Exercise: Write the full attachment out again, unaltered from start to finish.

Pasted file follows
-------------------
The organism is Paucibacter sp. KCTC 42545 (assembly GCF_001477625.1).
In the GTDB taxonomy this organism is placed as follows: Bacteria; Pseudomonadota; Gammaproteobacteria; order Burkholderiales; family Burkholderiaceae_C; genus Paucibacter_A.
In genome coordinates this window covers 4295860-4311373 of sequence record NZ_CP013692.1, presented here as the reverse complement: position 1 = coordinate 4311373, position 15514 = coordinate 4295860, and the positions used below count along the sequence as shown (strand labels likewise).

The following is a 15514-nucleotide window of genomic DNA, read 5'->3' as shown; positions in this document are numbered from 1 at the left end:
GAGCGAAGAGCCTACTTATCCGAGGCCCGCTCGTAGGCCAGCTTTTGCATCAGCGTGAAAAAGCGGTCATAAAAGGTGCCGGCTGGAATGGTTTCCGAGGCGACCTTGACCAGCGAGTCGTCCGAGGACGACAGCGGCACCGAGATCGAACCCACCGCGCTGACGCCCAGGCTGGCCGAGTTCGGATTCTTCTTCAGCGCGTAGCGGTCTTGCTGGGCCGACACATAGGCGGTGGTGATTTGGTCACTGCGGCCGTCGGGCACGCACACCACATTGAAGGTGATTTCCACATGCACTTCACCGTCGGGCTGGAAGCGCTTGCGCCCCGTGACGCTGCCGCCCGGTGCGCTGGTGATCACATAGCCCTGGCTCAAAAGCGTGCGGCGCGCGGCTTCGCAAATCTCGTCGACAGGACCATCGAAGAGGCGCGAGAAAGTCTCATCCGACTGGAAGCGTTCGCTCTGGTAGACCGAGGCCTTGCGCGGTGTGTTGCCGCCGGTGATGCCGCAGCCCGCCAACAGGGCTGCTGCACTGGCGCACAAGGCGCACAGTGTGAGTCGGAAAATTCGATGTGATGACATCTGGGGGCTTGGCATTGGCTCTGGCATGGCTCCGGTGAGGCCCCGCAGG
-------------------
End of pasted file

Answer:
The organism is Paucibacter sp. KCTC 42545 (assembly GCF_001477625.1).
In the GTDB taxonomy this organism is placed as follows: Bacteria; Pseudomonadota; Gammaproteobacteria; order Burkholderiales; family Burkholderiaceae_C; genus Paucibacter_A.
In genome coordinates this window covers 4295860-4311373 of sequence record NZ_CP013692.1, presented here as the reverse complement: position 1 = coordinate 4311373, position 15514 = coordinate 4295860, and the positions used below count along the sequence as shown (strand labels likewise).

The following is a 15514-nucleotide window of genomic DNA, read 5'->3' as shown; positions in this document are numbered from 1 at the left end:
GAGCGAAGAGCCTACTTATCCGAGGCCCGCTCGTAGGCCAGCTTTTGCATCAGCGTGAAAAAGCGGTCATAAAAGGTGCCGGCTGGAATGGTTTCCGAGGCGACCTTGACCAGCGAGTCGTCCGAGGACGACAGCGGCACCGAGATCGAACCCACCGCGCTGACGCCCAGGCTGGCCGAGTTCGGATTCTTCTTCAGCGCGTAGCGGTCTTGCTGGGCCGACACATAGGCGGTGGTGATTTGGTCACTGCGGCCGTCGGGCACGCACACCACATTGAAGGTGATTTCCACATGCACTTCACCGTCGGGCTGGAAGCGCTTGCGCCCCGTGACGCTGCCGCCCGGTGCGCTGGTGATCACATAGCCCTGGCTCAAAAGCGTGCGGCGCGCGGCTTCGCAAATCTCGTCGACAGGACCATCGAAGAGGCGCGAGAAAGTCTCATCCGACTGGAAGCGTTCGCTCTGGTAGACCGAGGCCTTGCGCGGTGTGTTGCCGCCGGTGATGCCGCAGCCCGCCAACAGGGCTGCTGCACTGGCGCACAAGGCGCACAGTGTGAGTCGGAAAATTCGATGTGATGACATCTGGGGGCTTGGCATTGGCTCTGGCATGGCTCCGGTGAGGCCCCGCAGG